Deeply linked to her everyday experiences is Aisha Khalids art. It is work that is dominated by her love for floral motifs which she enjoys painting, and its subtle transformation into feminist emblems. The purdah or curtain that she extensively paints is a multi-layered icon. Not only is the word purdah used for curtain, but also for the veil. Purdah daalna means to conceal. The women in her paintings have a tendency to disappear behind the curtain as if to suggest that much of their lives are screened off. The purdah or wall-like curtain used in many middle class homes to create private spaces within a large more communal space is allegorical of the segmented lives of women who despite their careers, are expected on the domestic level, to recede behind the veil of customs.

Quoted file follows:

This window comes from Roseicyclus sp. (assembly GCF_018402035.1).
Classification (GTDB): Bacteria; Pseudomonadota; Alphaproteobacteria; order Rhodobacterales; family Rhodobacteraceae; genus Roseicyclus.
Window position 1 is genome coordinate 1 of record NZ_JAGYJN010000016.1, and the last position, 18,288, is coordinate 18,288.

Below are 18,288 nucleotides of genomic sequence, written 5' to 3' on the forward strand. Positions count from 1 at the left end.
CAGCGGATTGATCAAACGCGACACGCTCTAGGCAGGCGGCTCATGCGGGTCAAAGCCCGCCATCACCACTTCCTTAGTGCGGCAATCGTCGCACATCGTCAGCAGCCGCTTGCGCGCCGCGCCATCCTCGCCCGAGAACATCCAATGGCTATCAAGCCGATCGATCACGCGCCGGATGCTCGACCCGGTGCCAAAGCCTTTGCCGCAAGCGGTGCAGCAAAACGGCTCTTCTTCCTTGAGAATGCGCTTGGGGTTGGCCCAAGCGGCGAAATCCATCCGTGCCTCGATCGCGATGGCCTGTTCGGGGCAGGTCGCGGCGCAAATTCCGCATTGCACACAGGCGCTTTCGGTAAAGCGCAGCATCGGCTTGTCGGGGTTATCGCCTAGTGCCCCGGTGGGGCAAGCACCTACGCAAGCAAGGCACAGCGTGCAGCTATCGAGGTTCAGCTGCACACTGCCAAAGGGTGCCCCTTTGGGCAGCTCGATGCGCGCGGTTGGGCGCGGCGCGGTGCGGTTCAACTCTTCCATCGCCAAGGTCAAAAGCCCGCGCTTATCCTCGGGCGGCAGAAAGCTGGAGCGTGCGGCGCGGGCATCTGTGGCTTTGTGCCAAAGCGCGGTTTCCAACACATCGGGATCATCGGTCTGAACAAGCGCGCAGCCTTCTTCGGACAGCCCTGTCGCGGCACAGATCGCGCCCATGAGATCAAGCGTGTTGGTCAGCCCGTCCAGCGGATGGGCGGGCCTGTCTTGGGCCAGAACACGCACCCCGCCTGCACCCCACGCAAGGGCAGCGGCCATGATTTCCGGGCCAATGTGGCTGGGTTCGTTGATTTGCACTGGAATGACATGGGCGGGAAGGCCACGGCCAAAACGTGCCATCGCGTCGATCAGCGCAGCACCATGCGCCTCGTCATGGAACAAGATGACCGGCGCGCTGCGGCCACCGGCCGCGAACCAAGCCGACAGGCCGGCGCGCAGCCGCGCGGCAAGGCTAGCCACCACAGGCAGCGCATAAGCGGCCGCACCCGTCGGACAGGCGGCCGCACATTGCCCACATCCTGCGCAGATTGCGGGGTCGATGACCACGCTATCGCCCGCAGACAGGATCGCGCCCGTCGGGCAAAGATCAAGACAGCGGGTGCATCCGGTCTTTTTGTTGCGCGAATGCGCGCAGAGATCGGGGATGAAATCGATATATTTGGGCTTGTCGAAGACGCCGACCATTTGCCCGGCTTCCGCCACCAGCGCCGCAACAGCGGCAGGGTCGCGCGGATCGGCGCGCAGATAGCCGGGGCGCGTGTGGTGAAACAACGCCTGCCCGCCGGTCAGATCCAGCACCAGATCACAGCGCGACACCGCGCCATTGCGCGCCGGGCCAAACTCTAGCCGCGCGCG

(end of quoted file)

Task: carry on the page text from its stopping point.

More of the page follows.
Adorned by colourful floral and vegetal sprays, Aishas purdah is used repeatedly to candidly comment on the contemporary worlds obsession with the veil. She refers in her work to how a so-called liberal Scandinavia nation did not have enough tolerance to give a veiled woman her freedom to work in a public place – a prejudice earlier experienced by headscarf-wearing Muslim schoolgirls in France. Visible is the artists outrage at the global typecasting exacerbated by the international medias inability to recognise socially and professionally active veiled women in orthodox communities. The world waits for the curtain to finally rise to the reality of their productive lives.